Before the black plague, as the Second World War is known, there were about 500 brick synagogues (and several wooden synagogues as well) in the territory of Lithuania. But after Nazis occupied the country during the war, synagogues were condemned to be destroyed (as was everything related to Jews and Judaism, even people themselves).
Synagogues had been demolished or “adapted” to other purposes, more suitable for such harsh times – they became barns, warehouses etc. Later, when Nazis left the country, and the Soviet period began, the majority of former synagogues which survived the war were threatened to be destroyed once again, by the new regime, and the remaining ones (approximately 10 percent of pre-war buildings) had been transformed beyond recognition and converted into administrative and cultural institutions, production premises, residential houses, schools, etc.
Nowadays, when people like to talk about all kinds of freedom, justice, tolerance, and other big powerful concepts, such simple situation of preservation and use of former synagogue buildings has not been fully resolved, and the most suitable ways of adapting these buildings with respect to their urban and architectural features and interior arrangement have not been sufficiently considered. Only a few stone synagogues have been renovated and adapted for today's purposes. Particularly fragile are wooden synagogues, which constitute a unique section of Europe's Jewish heritage. Only three synagogue buildings are used for their original purpose today: one in Vilnius, Kaunas, and Klaipėda each. Several synagogues have been renovated in recent years. Joniškis has showed an extraordinary example by revitalizinga complex of synagogues for a new life as cultural institutions.
It is in this difficult context that an ambitious project was born. An academic and social institution, the Centre for Studies of the Culture and History of East European Jews, approached the Department of Art History and Theory of Vilnius Academy of Fine Arts with proposal to cooperate on a project which aimed at documenting synagogues in Lithuania. The need for cataloguing Lithuania's surviving synagogues in their present state, researching and reviewing their history and architecture, arose from a desire to preserve them at least in writing and images, so that this significant part of Lithuanian heritage is not totally lost. The project became the first comprehensive research of ninety-six (seventy-nine built of bricks and seventeen made of wood) surviving Lithuanian synagogues in fifty-nine cities and towns.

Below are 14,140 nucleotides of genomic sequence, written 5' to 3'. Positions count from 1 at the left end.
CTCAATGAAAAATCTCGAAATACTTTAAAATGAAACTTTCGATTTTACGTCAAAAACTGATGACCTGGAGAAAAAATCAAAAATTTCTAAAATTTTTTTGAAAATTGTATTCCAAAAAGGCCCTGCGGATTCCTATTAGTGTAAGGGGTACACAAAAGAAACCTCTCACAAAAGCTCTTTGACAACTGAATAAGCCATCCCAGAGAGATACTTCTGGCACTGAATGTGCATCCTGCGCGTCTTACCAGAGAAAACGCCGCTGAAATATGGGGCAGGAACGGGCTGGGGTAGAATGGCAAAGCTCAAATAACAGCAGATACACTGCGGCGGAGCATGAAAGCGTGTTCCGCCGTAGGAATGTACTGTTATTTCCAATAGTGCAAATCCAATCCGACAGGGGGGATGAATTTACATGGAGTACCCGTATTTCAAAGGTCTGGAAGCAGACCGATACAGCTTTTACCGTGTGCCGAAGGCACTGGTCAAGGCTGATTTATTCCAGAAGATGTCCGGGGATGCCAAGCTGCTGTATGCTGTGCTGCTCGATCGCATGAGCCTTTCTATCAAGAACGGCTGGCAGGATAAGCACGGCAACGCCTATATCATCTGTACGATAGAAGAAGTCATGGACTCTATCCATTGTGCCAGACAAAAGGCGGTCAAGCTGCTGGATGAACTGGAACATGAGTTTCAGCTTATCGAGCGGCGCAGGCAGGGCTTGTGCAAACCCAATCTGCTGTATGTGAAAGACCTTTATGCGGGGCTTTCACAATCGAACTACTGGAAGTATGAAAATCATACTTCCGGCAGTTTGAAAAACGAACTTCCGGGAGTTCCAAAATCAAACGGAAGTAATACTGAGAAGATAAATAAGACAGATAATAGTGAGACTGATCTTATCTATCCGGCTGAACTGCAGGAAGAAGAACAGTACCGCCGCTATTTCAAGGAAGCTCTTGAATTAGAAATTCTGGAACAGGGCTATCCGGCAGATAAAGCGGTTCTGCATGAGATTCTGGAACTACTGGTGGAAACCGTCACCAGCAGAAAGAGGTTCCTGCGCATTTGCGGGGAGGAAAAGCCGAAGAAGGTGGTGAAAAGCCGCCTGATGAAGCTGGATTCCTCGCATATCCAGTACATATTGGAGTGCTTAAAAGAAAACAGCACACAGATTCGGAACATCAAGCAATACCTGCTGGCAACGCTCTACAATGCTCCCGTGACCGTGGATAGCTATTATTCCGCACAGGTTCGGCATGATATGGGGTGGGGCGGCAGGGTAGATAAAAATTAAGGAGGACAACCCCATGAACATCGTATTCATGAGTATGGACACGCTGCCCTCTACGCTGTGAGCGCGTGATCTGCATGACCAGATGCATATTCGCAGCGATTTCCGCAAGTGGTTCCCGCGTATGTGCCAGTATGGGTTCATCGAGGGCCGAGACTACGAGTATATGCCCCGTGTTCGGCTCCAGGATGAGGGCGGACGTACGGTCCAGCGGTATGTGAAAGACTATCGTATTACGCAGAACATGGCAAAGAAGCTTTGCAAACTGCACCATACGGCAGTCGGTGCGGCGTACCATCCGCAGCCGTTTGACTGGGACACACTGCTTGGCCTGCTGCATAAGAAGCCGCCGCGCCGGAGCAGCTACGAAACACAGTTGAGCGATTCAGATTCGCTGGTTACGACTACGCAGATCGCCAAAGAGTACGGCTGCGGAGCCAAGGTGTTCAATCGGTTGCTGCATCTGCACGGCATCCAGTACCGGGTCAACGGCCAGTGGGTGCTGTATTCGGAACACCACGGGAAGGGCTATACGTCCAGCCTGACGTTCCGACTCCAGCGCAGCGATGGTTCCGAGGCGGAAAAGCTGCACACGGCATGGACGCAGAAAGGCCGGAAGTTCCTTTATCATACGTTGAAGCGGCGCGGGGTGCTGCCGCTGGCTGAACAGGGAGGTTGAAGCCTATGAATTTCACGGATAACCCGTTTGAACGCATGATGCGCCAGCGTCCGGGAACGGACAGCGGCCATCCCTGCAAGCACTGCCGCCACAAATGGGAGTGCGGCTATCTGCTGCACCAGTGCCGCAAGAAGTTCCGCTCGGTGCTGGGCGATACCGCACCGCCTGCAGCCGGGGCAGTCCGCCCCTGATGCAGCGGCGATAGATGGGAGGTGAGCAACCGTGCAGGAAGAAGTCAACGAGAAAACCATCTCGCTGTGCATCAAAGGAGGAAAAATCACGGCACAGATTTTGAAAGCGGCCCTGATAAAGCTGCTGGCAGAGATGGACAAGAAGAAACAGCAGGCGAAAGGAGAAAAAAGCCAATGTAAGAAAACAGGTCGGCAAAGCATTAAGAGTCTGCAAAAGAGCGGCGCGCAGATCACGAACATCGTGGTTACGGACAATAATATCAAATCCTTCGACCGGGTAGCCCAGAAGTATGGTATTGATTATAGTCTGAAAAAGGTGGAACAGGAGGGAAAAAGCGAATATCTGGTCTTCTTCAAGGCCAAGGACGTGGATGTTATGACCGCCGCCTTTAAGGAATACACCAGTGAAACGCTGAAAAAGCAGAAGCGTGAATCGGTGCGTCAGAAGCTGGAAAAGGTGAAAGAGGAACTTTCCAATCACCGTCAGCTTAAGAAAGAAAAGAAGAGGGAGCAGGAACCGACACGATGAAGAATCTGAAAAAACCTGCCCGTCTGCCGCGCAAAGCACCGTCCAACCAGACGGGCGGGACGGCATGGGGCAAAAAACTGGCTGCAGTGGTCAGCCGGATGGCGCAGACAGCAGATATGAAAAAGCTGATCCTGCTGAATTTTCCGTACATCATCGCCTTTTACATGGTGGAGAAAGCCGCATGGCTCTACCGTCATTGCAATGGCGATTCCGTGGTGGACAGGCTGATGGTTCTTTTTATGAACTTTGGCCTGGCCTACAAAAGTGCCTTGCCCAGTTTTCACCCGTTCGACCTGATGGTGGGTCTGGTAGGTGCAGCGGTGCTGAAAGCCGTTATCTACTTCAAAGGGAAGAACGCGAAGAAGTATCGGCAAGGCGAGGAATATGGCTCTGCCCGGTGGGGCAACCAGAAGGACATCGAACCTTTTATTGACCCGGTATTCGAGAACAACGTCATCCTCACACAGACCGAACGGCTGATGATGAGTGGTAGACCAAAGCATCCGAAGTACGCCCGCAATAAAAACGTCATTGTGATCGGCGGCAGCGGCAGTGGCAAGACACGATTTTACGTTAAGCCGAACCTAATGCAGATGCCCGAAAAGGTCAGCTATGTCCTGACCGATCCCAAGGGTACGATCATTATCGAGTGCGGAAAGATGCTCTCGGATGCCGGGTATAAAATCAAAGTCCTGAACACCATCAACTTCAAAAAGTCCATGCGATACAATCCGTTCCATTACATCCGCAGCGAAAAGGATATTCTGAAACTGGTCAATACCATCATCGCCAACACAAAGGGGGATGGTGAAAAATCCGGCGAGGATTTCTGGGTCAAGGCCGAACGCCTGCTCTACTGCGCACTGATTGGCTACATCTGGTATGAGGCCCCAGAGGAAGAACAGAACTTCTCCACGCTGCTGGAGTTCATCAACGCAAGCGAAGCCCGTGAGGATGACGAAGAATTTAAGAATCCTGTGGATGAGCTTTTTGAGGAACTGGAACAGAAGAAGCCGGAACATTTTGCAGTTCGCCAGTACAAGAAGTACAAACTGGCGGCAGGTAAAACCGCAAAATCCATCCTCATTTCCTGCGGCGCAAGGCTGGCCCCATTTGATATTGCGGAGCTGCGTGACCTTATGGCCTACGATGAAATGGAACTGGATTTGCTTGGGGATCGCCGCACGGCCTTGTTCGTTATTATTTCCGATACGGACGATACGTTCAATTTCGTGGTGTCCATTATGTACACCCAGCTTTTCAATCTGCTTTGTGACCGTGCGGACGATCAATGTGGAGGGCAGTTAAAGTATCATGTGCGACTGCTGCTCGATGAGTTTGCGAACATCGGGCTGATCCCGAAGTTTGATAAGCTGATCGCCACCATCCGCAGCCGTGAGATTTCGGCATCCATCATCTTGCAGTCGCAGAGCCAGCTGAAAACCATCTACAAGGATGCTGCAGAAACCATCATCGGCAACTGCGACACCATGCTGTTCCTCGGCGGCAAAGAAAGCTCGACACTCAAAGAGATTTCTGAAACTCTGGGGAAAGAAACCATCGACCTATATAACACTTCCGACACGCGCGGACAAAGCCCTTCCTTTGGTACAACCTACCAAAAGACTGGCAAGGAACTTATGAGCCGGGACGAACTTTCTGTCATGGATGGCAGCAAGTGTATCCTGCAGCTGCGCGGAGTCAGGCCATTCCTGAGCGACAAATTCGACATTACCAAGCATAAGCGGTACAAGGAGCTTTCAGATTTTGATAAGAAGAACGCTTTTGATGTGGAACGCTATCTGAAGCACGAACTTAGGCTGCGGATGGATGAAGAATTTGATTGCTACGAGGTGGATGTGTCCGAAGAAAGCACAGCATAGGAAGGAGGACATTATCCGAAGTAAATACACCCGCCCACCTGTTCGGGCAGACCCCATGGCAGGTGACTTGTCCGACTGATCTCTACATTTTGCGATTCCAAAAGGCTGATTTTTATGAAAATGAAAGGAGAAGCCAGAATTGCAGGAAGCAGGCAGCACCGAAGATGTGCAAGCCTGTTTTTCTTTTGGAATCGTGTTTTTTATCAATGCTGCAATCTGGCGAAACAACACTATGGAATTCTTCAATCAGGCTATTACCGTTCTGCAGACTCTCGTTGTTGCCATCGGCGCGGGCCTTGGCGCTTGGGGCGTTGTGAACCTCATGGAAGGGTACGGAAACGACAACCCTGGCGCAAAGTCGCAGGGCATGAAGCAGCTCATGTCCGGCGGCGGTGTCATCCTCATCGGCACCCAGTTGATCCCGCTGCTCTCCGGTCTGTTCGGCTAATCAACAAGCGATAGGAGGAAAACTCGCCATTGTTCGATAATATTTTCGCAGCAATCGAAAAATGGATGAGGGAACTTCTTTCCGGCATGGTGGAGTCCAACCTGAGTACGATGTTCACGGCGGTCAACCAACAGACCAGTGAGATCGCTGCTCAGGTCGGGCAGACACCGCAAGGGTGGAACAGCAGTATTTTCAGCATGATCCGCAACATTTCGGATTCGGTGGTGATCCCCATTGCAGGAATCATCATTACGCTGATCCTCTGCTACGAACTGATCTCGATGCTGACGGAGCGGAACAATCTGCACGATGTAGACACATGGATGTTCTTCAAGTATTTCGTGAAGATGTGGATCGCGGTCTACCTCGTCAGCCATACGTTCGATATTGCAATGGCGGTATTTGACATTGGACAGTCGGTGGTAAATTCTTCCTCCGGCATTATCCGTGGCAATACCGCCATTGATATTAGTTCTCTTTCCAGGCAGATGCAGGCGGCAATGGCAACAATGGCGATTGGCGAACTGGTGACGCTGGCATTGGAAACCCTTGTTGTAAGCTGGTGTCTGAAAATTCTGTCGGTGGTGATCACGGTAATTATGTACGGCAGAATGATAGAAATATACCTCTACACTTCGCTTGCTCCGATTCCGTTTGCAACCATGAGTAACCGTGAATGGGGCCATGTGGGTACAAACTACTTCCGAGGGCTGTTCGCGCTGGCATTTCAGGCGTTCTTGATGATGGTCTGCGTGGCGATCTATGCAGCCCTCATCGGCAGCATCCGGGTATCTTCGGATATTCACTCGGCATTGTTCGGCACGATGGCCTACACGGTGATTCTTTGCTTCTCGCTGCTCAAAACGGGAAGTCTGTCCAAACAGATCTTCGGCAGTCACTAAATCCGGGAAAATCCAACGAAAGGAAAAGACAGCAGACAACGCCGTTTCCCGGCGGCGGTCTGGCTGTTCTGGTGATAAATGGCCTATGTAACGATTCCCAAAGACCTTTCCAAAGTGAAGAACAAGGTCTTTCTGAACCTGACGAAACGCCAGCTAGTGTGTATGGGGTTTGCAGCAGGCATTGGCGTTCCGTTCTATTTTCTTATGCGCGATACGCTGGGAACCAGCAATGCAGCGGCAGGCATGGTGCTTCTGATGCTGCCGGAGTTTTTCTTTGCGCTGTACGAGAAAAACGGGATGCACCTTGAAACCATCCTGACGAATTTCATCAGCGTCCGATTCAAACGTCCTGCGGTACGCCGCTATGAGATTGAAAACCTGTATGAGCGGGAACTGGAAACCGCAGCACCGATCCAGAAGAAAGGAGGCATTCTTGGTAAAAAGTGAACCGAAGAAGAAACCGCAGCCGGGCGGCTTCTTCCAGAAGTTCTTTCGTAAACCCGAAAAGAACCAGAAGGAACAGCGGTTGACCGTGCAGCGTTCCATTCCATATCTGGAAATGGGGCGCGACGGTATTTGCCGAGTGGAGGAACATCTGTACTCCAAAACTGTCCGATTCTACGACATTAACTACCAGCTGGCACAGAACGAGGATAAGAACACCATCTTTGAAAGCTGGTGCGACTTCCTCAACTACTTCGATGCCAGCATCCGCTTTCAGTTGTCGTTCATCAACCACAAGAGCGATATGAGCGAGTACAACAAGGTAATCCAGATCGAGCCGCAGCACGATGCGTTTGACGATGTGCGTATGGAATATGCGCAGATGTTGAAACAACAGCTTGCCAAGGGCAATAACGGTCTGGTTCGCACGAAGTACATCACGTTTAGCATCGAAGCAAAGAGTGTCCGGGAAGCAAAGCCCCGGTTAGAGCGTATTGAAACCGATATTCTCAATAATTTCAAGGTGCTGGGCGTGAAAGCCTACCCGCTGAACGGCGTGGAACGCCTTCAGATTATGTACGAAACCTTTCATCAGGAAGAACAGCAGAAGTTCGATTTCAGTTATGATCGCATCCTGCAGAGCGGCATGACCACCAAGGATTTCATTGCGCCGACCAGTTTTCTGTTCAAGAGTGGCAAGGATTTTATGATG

Researches of this project include field survey and documentation of extant synagogues and collecting archival materials. The records – pictures, photographs – made in the interwar period by different specialists and researchers helped in identifying synagogues nowadays. Moreover, the Center for Jewish Art at Hebrew University in Jerusalem began documenting wooden synagogues after collapse of the Soviet Union, so materials of this documentation have enriched the project. It resulted in two interdisciplinary catalogues, “Synagogues in Lithuania. A-M.” (2010) and “Synagogues in Lithuania. N-Ž.” (2012).
The catalogue consists of 59 geographical entries. Each entry includes a short overview of the history of the Jewish community in the town where a synagogue is found, comprehensive information about vanished synagogues in that town, and a detailed description of the extant synagogue building or complex of synagogues. The entries are richly illustrated with archival historical photographs and architectural designs of the synagogues, and recent documentation of the extant buildings with measured architectural drawings. This catalogue fills a significant niche in synagogue research in Lithuania.
This publication was also warmly welcomed by scholars in Jewish studies all over the world. It has a significant influence on academic Jewish studies, because the catalogue, which has no analogues, is a springboard to further synagogue research in Europe and opened up the potential for further research of synagogue architecture and history in Lithuania. This multicultural and interdisciplinary project involved not only historians and architects, but photographers as well, so it increases knowledge about synagogues in the society, encourages more people to take an take interest in the past. These processes are significant not only for building up a common consciousness – it stimulates discussions about ways to protect the heritage in local communities as well as on the state level.
|Ieva Valeikaitė/Before the war, there were 500 brick synagogues in Lithuania.|